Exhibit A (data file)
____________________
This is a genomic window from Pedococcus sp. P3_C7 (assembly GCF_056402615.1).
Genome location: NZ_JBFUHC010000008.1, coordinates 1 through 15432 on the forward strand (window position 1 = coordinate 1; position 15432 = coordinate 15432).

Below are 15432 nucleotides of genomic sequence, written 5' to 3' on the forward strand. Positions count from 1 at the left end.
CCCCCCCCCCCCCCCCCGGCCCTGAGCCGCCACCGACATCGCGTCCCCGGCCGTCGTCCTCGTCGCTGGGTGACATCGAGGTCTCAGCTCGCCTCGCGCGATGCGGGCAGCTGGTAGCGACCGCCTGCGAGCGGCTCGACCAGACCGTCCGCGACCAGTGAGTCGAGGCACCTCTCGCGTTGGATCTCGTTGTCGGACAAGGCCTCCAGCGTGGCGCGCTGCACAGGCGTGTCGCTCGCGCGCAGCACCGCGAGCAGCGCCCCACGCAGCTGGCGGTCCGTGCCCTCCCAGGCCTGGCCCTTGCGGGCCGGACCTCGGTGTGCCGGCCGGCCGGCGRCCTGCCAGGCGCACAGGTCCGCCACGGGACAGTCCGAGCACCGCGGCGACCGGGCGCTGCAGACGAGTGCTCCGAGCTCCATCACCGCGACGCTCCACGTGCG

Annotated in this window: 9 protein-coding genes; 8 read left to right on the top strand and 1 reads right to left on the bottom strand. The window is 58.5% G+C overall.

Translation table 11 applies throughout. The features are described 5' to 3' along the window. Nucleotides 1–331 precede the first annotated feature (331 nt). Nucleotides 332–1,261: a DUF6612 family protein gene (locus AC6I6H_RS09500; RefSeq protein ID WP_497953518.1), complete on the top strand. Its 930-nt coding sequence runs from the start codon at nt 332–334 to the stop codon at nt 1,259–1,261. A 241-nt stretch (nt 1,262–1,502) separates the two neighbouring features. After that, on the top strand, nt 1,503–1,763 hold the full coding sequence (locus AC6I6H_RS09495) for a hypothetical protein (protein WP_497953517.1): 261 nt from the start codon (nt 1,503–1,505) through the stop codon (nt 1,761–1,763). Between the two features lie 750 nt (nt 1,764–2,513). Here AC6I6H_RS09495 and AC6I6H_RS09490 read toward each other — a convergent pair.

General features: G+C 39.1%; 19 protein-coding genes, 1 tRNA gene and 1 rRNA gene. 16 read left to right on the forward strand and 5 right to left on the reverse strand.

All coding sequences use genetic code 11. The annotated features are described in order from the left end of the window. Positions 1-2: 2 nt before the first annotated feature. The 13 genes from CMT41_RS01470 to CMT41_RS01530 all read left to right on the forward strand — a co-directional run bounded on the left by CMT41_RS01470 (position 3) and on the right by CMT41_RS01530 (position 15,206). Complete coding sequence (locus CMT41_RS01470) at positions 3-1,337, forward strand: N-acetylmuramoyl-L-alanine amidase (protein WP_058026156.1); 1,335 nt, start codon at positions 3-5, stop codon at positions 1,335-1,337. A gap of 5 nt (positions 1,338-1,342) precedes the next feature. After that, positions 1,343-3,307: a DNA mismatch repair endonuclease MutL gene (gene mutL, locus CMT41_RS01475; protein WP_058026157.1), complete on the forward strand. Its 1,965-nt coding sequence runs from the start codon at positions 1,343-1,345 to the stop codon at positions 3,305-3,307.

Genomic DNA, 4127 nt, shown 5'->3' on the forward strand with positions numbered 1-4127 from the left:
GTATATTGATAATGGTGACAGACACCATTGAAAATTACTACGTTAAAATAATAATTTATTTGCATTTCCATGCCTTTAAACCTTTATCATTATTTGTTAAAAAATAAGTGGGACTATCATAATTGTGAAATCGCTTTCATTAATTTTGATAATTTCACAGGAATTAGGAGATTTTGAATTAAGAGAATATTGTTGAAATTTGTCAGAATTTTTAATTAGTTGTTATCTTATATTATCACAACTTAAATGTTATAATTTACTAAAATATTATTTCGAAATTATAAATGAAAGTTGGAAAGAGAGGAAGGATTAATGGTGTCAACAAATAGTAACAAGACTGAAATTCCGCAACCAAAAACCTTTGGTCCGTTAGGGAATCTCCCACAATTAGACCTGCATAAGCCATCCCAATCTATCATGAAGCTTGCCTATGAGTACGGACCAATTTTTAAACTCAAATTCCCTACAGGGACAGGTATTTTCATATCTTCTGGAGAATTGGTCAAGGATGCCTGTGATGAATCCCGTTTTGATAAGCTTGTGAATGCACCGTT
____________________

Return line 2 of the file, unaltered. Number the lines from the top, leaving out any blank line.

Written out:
Genome location: NZ_JBFUHC010000008.1, coordinates 1 through 15432 on the forward strand (window position 1 = coordinate 1; position 15432 = coordinate 15432).